Oh, dear.

But let’s move right along, to Don Randall.

You will recall the entitlement rorts scandal of a month or so ago, in which various pollies – most of them on the conservative side, and including Abbott himself – were accused of claiming expenses for various dubious expenditures.

Well, Randall’s was the most celebrated case. He spent more than $5,000 of public money to fly himself and his wife to Cairns, where they had just bought an investment property.

He admitted no wrong, but paid the money back.

Well, guess who Tony Abbott okayed to sit on the Parliamentary Privileges Committee, which oversees the ethical standards of MPs?

You guessed it.

Then the oleaginous Christopher Pyne defended Randall as an “excellent” choice.

Believe it or not, Randall actually showed himself to have higher ethical standards – and better political judgment than his boss – and stepped down as soon as news got out.

But, wait, there’s more…

The pious Social Services Minister Kevin Andrews moved to repeal almost all of the harm-minimisation measures passed by the Gillard Labor government in November 2012.

The move was promptly condemned by the chair of the Australian Churches Gambling Task Force as a payback to the gambling lobby, which kicked very big money into the Coalition’s election war chest. See our post here.

And still there’s more ...

Attorney-General George Brandis approved ASIO raids on the homes of a former spy turned whistleblower and a lawyer, Bernard Collaery, working for the East Timorese Government in a dispute with Australia due to be heard Thursday in the Hague.

The claim is that former Liberal Foreign Minister Alexander Downer (can we again use the descriptor oleaginous?) approved the bugging of the East Timorese during negotiations over valuable oil and gas fields in the Timor Sea, to the commercial benefit of the resources company, Woodside.

(Guess who Downer wound up working for after he left office?)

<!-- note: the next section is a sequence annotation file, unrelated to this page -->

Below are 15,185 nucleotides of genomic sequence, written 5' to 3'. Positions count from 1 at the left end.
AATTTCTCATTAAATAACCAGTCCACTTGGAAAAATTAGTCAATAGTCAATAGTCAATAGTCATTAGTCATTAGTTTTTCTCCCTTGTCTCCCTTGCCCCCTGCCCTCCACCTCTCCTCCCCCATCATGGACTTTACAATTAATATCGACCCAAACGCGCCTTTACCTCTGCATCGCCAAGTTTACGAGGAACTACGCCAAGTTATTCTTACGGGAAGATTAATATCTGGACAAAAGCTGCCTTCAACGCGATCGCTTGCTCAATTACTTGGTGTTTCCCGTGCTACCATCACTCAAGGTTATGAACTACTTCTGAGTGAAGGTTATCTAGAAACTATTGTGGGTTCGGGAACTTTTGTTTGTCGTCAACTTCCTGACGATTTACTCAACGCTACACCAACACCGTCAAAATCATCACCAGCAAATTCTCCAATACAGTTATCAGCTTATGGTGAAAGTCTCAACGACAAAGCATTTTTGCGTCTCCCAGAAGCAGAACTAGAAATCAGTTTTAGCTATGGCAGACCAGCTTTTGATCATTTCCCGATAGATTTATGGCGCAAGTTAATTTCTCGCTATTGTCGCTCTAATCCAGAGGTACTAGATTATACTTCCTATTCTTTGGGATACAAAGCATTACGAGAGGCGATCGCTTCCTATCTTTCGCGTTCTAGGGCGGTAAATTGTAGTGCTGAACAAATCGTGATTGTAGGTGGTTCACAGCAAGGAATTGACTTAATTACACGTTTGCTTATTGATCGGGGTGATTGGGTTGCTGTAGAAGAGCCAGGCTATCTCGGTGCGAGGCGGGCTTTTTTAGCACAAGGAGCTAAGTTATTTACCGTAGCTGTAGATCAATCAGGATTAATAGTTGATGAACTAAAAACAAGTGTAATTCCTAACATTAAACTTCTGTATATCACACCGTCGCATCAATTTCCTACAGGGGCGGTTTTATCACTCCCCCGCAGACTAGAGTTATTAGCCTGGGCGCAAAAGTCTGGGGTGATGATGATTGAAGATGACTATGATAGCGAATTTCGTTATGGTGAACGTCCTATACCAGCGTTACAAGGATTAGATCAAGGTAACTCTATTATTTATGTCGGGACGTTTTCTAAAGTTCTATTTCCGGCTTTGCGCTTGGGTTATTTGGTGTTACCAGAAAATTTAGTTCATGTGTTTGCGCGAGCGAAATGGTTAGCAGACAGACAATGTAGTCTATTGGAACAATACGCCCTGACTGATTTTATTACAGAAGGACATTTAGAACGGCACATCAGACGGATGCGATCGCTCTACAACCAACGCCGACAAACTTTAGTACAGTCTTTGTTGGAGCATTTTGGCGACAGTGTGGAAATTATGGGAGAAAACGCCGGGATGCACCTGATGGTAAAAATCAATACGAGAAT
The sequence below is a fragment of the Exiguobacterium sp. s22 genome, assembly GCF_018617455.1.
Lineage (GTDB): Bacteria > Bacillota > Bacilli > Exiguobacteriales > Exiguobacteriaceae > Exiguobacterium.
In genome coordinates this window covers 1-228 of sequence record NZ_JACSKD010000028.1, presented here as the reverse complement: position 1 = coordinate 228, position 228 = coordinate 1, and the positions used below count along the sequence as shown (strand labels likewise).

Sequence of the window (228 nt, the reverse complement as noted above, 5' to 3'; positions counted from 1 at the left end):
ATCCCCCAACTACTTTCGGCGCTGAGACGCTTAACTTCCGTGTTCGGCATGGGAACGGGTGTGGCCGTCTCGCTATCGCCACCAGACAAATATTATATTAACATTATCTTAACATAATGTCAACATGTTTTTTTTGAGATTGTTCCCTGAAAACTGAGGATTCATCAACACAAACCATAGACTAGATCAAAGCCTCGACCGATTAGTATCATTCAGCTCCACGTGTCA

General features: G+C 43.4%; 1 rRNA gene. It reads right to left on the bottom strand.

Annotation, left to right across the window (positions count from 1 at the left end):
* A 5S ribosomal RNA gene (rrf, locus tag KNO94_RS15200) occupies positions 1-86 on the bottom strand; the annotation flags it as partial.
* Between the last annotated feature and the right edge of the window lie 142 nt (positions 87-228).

The government, of course, claims no foul in sooling the wallopers onto these people. Reasonable people, such as Greens leader Christine Milne, say it stinks and should be the subject of an inquiry.

Meanwhile immigration minister Scott Morrison was announcing new ways to persecute asylum seekers, keeping those asylum seekers already in Australia on indefinite bridging visas without work rights , which means their options for providing for themselves are limited pretty much to charity or criminality.

And, last, but not least, of course, we had the latest OECD report of educational attainment in Australia, which found a dramatic slide in Australian kids’ performances, compared with other developed countries.

The report noted, what’s more, a continuation in the trend towards greater inequality of outcomes within Australia, which is exactly what the Gonski report warned of nearly two years ago, and set out to address.

The oleaginous (oops, that word again) “education” minister Pyne, continued to duck and weave about his government’s commitment to greater educational equity, and to try to blame the previous government.

They, in turn – and with far greater justification – blamed the government before them, the Howard government, which put in place funding “reforms” that greatly benefited elite private schools, in 2001.

So, folks, that about wraps it up for the day.

Promise we’ll get to Labor’s inadequacies some time soon. If the other side ever stops screwing up.